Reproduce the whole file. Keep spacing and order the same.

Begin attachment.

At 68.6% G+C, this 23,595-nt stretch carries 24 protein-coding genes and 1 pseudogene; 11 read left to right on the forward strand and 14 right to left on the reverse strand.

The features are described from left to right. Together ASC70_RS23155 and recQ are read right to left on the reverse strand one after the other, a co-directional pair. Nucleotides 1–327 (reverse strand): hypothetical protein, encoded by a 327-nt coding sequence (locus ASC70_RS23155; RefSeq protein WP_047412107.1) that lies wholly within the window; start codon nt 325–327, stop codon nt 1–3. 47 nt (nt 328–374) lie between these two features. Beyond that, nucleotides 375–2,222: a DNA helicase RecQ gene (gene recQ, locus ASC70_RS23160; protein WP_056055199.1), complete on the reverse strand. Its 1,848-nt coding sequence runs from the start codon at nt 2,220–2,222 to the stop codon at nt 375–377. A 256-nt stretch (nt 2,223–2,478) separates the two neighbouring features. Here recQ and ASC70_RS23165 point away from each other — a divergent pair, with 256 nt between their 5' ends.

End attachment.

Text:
At 68.6% G+C, this 23,595-nt stretch carries 24 protein-coding genes and 1 pseudogene; 11 read left to right on the forward strand and 14 right to left on the reverse strand.

The features are described from left to right. Together ASC70_RS23155 and recQ are read right to left on the reverse strand one after the other, a co-directional pair. Nucleotides 1–327 (reverse strand): hypothetical protein, encoded by a 327-nt coding sequence (locus ASC70_RS23155; RefSeq protein WP_047412107.1) that lies wholly within the window; start codon nt 325–327, stop codon nt 1–3. 47 nt (nt 328–374) lie between these two features. Beyond that, nucleotides 375–2,222: a DNA helicase RecQ gene (gene recQ, locus ASC70_RS23160; protein WP_056055199.1), complete on the reverse strand. Its 1,848-nt coding sequence runs from the start codon at nt 2,220–2,222 to the stop codon at nt 375–377. A 256-nt stretch (nt 2,223–2,478) separates the two neighbouring features. Here recQ and ASC70_RS23165 point away from each other — a divergent pair, with 256 nt between their 5' ends.